After all, at 1pm, San Diego’s top dog himself, Mayor Kevin Faulconer, will be on hand to do the honors of unveiling the magical transformation of the former parking lot bordered by The San Diego Museum of Art, the Timken Museum of Art, the House of Charm, and the House of Hospitality.

To experience just what an activated space is all about that afternoon, the public is invited to enjoy special hands-on activities hosted by various Balboa Park cultural organizations, performances by San Diego Civic Dance Arts, and more importantly, eminently edible chow from popular food trucks, Chop Soo-ey and Tacos La Mezcla.

Attendees at the special event will also be among the first to break in the Plaza’s new amenities, which include additional tables and chairs, umbrellas, benches, games, and an “outdoor living room” and lawn for lounging. And while they are doing so, they might want to thank Southwest Airlines and the Project for Public Spaces, The San Diego Foundation, and the Balboa Park Conservancy for making it all possible.

I’m sure once I get a whiff of what a vibrant gathering space in the heart of the nation’s largest urban cultural park is, it will quickly become my favorite hangout for free Wi-Fi, unsolicited petting, and food scraps galore!

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During my first years of writing this blog, I couldn’t wait until spring and the return of the free Sunday afternoon lawn programs at the House of Pacific Relations International Cottages in Balboa Park. From March through October, 32 different cultures would take turns hosting a cultural festival, featuring traditional music and dance, colorful costumes, and enough delectable food to hold me over until … well, dinnertime.

Such a limited schedule, however, begged the obvious question, “What about November through February?" And for dogsake, "What about Saturday?!”

It seems my years of hounding the good folks who run the various international houses is starting to pay off, as each passing year has seen the emergence of a welcome new trend: more programs, not only during “off season” months, but on Saturdays as well.

Take this weekend, for example. The House of England, which is hosting its annual Sunday lawn program on April 12 in celebration St. George’s Day, is also presenting an English Village Fete on Saturday, April 11, from 12 noon to 4pm.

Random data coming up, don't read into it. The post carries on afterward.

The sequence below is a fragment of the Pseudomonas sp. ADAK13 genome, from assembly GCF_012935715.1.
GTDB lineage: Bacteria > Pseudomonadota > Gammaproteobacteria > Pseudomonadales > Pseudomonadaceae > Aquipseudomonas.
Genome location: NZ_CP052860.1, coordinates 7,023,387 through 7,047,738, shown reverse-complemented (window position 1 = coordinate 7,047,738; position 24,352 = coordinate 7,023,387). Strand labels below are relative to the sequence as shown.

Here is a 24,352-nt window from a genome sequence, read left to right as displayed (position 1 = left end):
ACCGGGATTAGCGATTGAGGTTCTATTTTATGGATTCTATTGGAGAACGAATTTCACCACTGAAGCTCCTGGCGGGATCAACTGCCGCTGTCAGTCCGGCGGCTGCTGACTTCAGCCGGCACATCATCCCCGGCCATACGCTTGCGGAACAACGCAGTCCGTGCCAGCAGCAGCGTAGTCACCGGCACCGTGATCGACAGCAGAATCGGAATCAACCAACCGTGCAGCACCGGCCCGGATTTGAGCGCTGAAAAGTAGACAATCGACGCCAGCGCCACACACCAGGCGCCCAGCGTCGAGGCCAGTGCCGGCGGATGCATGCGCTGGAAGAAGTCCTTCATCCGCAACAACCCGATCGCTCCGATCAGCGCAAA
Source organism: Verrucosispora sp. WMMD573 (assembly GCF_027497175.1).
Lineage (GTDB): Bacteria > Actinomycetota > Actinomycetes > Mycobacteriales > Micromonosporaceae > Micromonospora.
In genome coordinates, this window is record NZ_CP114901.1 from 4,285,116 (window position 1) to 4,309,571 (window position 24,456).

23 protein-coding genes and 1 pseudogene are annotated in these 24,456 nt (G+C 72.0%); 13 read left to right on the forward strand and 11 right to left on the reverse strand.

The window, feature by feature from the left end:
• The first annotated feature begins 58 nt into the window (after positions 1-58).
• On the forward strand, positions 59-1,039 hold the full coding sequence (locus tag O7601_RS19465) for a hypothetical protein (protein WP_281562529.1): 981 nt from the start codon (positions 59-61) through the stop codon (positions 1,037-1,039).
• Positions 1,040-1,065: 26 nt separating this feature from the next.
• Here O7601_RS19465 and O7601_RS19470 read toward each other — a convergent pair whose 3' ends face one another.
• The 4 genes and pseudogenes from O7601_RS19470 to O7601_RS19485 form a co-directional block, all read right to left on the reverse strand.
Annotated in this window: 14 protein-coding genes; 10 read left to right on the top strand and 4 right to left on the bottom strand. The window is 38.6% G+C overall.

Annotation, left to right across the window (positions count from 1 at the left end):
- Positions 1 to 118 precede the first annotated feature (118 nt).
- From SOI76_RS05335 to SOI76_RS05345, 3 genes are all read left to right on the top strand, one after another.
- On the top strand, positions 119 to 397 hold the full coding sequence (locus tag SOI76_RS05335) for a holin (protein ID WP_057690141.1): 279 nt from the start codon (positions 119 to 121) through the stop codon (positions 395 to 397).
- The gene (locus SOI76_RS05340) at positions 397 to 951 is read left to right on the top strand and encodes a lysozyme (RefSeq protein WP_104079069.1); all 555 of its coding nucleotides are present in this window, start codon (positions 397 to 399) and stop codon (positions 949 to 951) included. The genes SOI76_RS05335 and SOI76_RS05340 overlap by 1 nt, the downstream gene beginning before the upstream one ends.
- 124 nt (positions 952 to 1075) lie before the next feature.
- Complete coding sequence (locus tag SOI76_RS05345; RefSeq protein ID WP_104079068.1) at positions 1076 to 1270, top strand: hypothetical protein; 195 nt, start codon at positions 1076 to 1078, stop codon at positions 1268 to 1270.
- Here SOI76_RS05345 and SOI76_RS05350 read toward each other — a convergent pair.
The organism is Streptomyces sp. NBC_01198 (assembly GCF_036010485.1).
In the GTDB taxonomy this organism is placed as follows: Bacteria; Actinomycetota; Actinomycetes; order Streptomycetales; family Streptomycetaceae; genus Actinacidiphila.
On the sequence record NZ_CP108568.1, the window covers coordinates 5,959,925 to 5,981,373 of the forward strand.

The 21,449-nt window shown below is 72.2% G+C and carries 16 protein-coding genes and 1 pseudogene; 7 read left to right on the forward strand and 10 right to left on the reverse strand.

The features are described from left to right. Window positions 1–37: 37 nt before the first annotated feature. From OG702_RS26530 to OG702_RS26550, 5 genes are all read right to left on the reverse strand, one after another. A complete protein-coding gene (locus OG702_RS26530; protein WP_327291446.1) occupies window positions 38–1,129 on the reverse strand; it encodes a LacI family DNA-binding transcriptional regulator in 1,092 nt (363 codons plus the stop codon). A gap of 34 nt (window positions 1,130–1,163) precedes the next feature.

What does that mean in practical terms? More bangers and mash, more shepherd’s pie, more costumed bobbies and beefeaters, and more entertainment fit for a king, including performances by the Moreton Bay Fig Dancers and Shakespeare-inspired fun with my favorite dog-friendly verbavore, Richard Lederer.

Looking ahead at the 2015 Lawn Program schedule, I see that these double-header weekends, when a Saturday festival precedes a Sunday lawn program, are becoming the new normal. Now if they would only extend the lawn programs to Monday through Friday, I could lick my weekday withdrawal symptoms for good! 

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Even though it’s strange to talk about spring when San Diego never got a winter, that doesn’t change the fact that families are now faced with a house full of pups suffering from spring fever for two entire weeks. This is particularly a problem when the tried-and-true “cures” (going to the beach, the mall, or the movies) become less effective at bringing down excessive levels of yapping (i.e., complaining).

Thanks in part to the 2015 Centennial celebrations in Balboa Park, there is no shortage of cool things for your little hot dogs to sink their teeth into during spring break:

  1. Perception: See Beyond the Illusion with Jason Latimer — Back by popular demand, because it’s just that cool, the World Champion of Magic continues to leave audiences barking for more at the Reuben H. Fleet Science Center.
  2. The White Snake — This enchanting theatrical spectacle for the entire litter at the Old Globe tells the classic Chinese fable of a gentle serpent that transformsinto a beautiful woman and is as cool as it sounds.
  3. The Sleeping Beauty — If any production can convince your little cynics that ballet is cool, this professionally staged performance of the timeless tale by the San Diego Civic Youth Ballet is the one.
  4. 7 Billion Others — A groundbreaking multimedia display at the Museum of Photographic Arts featuring 6,000 interviews from 84 countries in 50 different languages — sounds pretty cool to me.
  5. Raphael, Madonna of the Pinks — This once-in-a-lifetime opportunity at the Timken Museum of Art to see a masterwork by the great Renaissance painter without travelling to Europe is the definition of cool. Did I mention admission is free?